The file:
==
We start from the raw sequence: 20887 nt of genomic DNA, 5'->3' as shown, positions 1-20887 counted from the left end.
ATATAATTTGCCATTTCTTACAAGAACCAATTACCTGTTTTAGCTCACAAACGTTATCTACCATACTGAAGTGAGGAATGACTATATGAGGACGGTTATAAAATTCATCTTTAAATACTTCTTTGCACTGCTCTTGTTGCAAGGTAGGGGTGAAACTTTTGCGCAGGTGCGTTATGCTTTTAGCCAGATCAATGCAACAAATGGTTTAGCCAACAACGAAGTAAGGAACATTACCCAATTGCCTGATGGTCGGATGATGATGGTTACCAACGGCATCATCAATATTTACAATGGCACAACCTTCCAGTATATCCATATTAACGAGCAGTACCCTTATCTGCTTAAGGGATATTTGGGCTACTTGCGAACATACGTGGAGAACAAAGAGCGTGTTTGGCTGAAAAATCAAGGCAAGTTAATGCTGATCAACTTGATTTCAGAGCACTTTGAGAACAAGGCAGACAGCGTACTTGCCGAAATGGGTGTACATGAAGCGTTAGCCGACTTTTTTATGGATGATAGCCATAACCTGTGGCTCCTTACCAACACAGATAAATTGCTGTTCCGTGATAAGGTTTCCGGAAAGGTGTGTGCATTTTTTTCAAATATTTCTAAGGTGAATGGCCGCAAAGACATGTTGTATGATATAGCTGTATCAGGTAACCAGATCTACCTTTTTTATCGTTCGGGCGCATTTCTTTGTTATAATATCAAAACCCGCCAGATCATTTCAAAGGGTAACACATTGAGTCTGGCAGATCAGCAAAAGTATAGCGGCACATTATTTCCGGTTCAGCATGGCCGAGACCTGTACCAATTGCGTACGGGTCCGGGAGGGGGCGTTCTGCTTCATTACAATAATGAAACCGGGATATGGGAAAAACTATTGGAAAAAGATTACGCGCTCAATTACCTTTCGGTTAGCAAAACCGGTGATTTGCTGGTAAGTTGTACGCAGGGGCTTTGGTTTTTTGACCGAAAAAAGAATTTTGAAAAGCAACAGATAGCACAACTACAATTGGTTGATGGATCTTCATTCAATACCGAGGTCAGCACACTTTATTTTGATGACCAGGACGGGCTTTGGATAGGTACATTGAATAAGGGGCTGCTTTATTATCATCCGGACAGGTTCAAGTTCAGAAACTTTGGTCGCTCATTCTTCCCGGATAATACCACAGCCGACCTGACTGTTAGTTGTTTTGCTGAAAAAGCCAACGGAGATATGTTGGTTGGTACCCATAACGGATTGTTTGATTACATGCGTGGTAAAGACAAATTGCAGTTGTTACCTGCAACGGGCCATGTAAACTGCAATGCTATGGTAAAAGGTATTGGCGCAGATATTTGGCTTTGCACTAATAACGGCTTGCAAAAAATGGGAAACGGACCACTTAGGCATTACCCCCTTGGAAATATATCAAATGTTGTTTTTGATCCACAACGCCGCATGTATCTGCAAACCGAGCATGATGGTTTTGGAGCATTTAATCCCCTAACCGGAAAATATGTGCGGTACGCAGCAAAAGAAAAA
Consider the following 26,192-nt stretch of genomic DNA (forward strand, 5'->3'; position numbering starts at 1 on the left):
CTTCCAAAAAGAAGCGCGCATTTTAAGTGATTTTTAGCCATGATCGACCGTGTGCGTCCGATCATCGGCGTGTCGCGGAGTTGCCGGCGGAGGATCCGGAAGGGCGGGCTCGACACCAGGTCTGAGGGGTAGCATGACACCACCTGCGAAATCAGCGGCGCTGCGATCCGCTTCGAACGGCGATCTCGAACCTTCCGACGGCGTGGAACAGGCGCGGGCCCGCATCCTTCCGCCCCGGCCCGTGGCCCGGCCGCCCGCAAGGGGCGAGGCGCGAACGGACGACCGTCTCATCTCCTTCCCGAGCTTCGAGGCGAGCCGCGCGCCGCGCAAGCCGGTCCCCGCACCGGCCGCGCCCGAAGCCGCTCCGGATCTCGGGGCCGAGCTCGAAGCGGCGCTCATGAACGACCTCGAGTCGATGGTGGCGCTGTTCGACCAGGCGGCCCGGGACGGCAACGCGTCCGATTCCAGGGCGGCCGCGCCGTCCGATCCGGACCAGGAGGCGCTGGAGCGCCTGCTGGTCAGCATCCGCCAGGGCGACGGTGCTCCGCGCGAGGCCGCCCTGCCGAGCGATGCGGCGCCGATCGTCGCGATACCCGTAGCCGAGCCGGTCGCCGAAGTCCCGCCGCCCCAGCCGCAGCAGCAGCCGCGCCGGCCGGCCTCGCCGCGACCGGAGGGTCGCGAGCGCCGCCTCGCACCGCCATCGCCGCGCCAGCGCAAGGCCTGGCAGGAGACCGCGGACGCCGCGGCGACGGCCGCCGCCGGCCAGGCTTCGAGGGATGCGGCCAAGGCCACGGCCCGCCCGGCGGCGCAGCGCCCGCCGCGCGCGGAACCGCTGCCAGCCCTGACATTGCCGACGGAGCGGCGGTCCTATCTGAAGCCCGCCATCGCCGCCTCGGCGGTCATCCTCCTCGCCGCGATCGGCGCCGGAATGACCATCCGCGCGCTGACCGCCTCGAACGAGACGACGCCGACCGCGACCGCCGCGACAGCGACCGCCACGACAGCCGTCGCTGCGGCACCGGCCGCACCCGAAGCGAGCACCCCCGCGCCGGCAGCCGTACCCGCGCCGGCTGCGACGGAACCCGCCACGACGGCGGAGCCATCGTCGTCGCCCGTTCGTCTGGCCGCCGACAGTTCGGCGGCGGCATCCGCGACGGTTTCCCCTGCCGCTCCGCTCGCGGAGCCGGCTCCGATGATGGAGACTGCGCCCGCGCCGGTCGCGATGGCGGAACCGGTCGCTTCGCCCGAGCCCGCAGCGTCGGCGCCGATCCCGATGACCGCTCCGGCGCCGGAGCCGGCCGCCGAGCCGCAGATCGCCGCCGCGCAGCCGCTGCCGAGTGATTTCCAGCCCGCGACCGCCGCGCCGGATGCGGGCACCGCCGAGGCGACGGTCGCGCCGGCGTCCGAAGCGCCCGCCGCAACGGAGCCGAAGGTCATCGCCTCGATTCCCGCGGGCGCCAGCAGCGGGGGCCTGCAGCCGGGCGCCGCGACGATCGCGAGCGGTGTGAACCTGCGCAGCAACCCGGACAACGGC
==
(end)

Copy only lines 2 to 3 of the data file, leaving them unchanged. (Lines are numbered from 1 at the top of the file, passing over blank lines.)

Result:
ATATAATTTGCCATTTCTTACAAGAACCAATTACCTGTTTTAGCTCACAAACGTTATCTACCATACTGAAGTGAGGAATGACTATATGAGGACGGTTATAAAATTCATCTTTAAATACTTCTTTGCACTGCTCTTGTTGCAAGGTAGGGGTGAAACTTTTGCGCAGGTGCGTTATGCTTTTAGCCAGATCAATGCAACAAATGGTTTAGCCAACAACGAAGTAAGGAACATTACCCAATTGCCTGATGGTCGGATGATGATGGTTACCAACGGCATCATCAATATTTACAATGGCACAACCTTCCAGTATATCCATATTAACGAGCAGTACCCTTATCTGCTTAAGGGATATTTGGGCTACTTGCGAACATACGTGGAGAACAAAGAGCGTGTTTGGCTGAAAAATCAAGGCAAGTTAATGCTGATCAACTTGATTTCAGAGCACTTTGAGAACAAGGCAGACAGCGTACTTGCCGAAATGGGTGTACATGAAGCGTTAGCCGACTTTTTTATGGATGATAGCCATAACCTGTGGCTCCTTACCAACACAGATAAATTGCTGTTCCGTGATAAGGTTTCCGGAAAGGTGTGTGCATTTTTTTCAAATATTTCTAAGGTGAATGGCCGCAAAGACATGTTGTATGATATAGCTGTATCAGGTAACCAGATCTACCTTTTTTATCGTTCGGGCGCATTTCTTTGTTATAATATCAAAACCCGCCAGATCATTTCAAAGGGTAACACATTGAGTCTGGCAGATCAGCAAAAGTATAGCGGCACATTATTTCCGGTTCAGCATGGCCGAGACCTGTACCAATTGCGTACGGGTCCGGGAGGGGGCGTTCTGCTTCATTACAATAATGAAACCGGGATATGGGAAAAACTATTGGAAAAAGATTACGCGCTCAATTACCTTTCGGTTAGCAAAACCGGTGATTTGCTGGTAAGTTGTACGCAGGGGCTTTGGTTTTTTGACCGAAAAAAGAATTTTGAAAAGCAACAGATAGCACAACTACAATTGGTTGATGGATCTTCATTCAATACCGAGGTCAGCACACTTTATTTTGATGACCAGGACGGGCTTTGGATAGGTACATTGAATAAGGGGCTGCTTTATTATCATCCGGACAGGTTCAAGTTCAGAAACTTTGGTCGCTCATTCTTCCCGGATAATACCACAGCCGACCTGACTGTTAGTTGTTTTGCTGAAAAAGCCAACGGAGATATGTTGGTTGGTACCCATAACGGATTGTTTGATTACATGCGTGGTAAAGACAAATTGCAGTTGTTACCTGCAACGGGCCATGTAAACTGCAATGCTATGGTAAAAGGTATTGGCGCAGATATTTGGCTTTGCACTAATAACGGCTTGCAAAAAATGGGAAACGGACCACTTAGGCATTACCCCCTTGGAAATATATCAAATGTTGTTTTTGATCCACAACGCCGCATGTATCTGCAAACCGAGCATGATGGTTTTGGAGCATTTAATCCCCTAACCGGAAAATATGTGCGGTACGCAGCAAAAGAAAAA
Consider the following 26,192-nt stretch of genomic DNA (forward strand, 5'->3'; position numbering starts at 1 on the left):